What about you guys? Favorite fall projects in the works?

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  • Reply Annette October 23, 2017 at 8:49 am

    You can also use a crockpot (dedicated ever after to this purpose 🙂 to melt the wax and dip. The mini crockpots are great for this!

  • Reply Rita October 23, 2017 at 9:07 am

    Awww this is marvelous! Thanks for the idea!

  • Reply zoe persina October 23, 2017 at 10:49 am

    amazing! must make

  • Reply Hannah October 23, 2017 at 10:55 am

    I did this once a few years ago, and it inspired a piece of wall art. So if any UK readers fancied playing ‘let’s ID the leaves’ there are some handy prints for sale here
    I would love it if they happened to be useful to any of you!

    • Reply Jo Simpson October 23, 2017 at 10:35 pm

      Gorgeous! Can you do an Aussie one? ☺️

      • Reply Hannah October 24, 2017 at 4:22 am

        It would be so interesting to make an Aussie one- there are some seriously weird and wonderful Australian trees to my British-accustomed eye. Drop me an email via the website and i’ll keep you posted.

        • Reply Sarah October 24, 2017 at 9:23 pm

          Please do an Australian one! It would be delightful!

  • Reply Elizabeth October 23, 2017 at 2:35 pm

    LOVE this idea! I’ve never heard of this project before and I’ve been trying to think of more natural, seasonal activities for little daughter! Thanks so much for sharing–we’ll be trying it this week…as soon as the rain lets up 🙂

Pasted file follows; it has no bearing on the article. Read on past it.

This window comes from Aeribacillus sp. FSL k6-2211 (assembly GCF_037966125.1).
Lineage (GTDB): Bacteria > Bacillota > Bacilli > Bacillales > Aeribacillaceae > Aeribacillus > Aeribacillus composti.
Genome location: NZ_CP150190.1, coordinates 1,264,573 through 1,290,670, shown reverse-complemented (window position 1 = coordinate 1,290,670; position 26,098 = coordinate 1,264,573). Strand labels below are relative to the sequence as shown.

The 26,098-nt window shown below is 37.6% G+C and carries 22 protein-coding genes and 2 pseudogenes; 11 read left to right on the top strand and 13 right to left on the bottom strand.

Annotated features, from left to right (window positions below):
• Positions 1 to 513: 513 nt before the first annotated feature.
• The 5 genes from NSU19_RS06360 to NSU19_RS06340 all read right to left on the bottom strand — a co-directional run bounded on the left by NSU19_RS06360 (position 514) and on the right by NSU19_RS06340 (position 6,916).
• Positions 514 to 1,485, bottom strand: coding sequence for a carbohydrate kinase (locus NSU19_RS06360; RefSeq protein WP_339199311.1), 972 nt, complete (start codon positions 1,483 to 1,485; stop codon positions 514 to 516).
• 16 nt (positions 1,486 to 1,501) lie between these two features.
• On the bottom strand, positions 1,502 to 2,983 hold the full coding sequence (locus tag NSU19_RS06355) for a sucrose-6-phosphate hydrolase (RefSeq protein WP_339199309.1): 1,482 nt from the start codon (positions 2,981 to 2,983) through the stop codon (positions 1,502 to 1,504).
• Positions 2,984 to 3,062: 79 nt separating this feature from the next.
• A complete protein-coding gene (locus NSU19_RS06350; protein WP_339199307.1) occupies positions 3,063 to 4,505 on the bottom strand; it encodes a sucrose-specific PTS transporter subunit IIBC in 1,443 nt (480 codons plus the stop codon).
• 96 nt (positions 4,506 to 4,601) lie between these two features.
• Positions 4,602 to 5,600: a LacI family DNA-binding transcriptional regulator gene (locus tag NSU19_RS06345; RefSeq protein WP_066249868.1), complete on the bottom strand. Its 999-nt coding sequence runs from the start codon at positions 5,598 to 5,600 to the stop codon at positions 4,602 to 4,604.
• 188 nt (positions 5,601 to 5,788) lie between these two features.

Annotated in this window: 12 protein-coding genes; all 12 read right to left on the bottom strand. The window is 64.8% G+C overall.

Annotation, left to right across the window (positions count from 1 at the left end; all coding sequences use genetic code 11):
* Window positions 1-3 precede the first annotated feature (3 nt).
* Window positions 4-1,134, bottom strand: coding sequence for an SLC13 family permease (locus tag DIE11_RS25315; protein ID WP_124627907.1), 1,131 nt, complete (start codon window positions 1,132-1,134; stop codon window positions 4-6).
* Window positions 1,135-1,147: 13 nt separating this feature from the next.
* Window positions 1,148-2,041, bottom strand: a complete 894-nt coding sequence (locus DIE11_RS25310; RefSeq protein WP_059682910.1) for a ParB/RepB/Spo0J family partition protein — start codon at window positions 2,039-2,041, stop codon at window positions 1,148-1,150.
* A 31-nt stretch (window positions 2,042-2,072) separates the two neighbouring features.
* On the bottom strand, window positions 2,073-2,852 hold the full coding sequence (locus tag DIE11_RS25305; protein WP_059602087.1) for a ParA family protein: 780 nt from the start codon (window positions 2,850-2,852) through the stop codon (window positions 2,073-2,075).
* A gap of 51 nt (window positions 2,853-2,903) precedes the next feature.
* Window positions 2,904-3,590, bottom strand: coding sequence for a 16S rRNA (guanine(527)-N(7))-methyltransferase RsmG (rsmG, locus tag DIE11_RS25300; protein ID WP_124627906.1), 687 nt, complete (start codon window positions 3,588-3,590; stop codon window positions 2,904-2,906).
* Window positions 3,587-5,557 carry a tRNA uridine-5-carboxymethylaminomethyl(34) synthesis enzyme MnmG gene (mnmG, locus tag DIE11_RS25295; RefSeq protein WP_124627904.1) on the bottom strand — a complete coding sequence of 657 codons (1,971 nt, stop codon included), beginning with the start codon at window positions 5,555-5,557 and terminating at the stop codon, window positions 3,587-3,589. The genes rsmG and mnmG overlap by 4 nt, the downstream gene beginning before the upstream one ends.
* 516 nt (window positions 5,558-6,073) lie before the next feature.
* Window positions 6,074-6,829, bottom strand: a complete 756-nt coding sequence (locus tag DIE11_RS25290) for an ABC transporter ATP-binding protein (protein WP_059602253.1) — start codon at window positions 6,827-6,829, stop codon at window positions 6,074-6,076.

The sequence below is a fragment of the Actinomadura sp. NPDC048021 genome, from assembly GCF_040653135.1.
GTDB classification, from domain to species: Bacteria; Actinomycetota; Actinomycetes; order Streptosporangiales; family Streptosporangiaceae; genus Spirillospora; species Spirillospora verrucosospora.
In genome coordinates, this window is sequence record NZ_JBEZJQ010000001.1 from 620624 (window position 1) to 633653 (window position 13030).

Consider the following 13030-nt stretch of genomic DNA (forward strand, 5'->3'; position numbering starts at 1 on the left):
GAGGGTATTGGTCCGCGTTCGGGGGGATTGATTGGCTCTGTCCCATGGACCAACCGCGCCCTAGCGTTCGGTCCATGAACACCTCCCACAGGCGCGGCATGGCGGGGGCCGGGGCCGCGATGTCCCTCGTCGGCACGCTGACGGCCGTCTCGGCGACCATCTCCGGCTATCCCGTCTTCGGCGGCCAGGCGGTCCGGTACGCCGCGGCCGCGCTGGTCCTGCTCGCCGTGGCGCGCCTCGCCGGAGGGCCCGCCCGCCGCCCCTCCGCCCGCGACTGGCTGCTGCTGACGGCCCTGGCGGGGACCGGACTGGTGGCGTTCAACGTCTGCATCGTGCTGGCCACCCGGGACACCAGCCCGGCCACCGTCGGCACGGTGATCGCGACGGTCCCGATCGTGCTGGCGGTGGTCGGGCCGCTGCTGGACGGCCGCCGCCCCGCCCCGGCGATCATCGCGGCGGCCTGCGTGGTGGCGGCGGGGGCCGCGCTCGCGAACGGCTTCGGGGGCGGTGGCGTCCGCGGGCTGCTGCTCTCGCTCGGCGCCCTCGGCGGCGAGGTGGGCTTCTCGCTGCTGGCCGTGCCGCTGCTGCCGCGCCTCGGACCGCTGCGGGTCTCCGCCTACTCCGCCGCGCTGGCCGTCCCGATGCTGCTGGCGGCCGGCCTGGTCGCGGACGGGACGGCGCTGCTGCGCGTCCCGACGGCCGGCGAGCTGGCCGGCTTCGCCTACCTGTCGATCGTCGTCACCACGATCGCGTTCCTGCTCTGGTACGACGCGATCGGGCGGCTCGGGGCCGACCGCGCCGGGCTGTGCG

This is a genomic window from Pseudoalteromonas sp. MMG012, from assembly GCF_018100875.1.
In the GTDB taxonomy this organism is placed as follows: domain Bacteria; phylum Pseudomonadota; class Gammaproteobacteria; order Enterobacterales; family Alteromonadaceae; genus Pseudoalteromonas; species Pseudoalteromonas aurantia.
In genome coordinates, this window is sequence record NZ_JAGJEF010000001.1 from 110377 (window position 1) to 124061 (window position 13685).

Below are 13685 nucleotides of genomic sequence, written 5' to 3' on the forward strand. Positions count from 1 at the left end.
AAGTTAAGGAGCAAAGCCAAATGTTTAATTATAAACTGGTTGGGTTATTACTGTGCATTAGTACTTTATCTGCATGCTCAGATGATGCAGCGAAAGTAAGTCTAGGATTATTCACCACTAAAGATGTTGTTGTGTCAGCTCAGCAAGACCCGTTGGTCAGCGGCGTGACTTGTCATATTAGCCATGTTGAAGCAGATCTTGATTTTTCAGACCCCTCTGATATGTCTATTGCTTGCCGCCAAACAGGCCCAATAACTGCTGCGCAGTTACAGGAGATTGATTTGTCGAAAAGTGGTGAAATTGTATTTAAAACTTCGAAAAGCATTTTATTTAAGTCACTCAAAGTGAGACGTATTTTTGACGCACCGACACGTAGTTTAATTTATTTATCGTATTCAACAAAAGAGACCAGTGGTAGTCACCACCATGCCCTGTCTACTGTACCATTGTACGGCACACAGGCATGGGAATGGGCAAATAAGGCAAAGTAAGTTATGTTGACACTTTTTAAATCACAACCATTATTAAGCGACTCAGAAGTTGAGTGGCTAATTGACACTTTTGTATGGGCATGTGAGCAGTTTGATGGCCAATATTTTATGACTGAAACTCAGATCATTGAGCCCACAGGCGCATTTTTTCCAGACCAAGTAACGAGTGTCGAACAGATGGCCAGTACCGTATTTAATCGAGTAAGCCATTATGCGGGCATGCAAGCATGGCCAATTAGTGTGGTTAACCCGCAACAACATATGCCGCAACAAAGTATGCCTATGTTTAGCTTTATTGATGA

• Reply Jo Simpson October 23, 2017 at 10:34 pm

    Autumn has come and gone for us down here in the Southern Hemisphere and we’re quickly heading into spring. Last fall the two year old and I collected ‘his favourite leaves’ of all shapes and colours. I had planned to iron them between two sheets of wax paper and tape it to his window but instead I found an empty frame waiting to be filled. We arranged the leaves in the frame and added it to our collage wall. The colours have stayed quite vibrant but I like that we can enjoy the changing seasons and swap it out as required. His current fascination is collecting flowers (and I keenly encourage him to pick all the dandelion weeds he can find ☺️). I think the autumn leaves will be replaced with new favourite pressed spring flowers.

  • Reply Swissrose October 24, 2017 at 2:32 am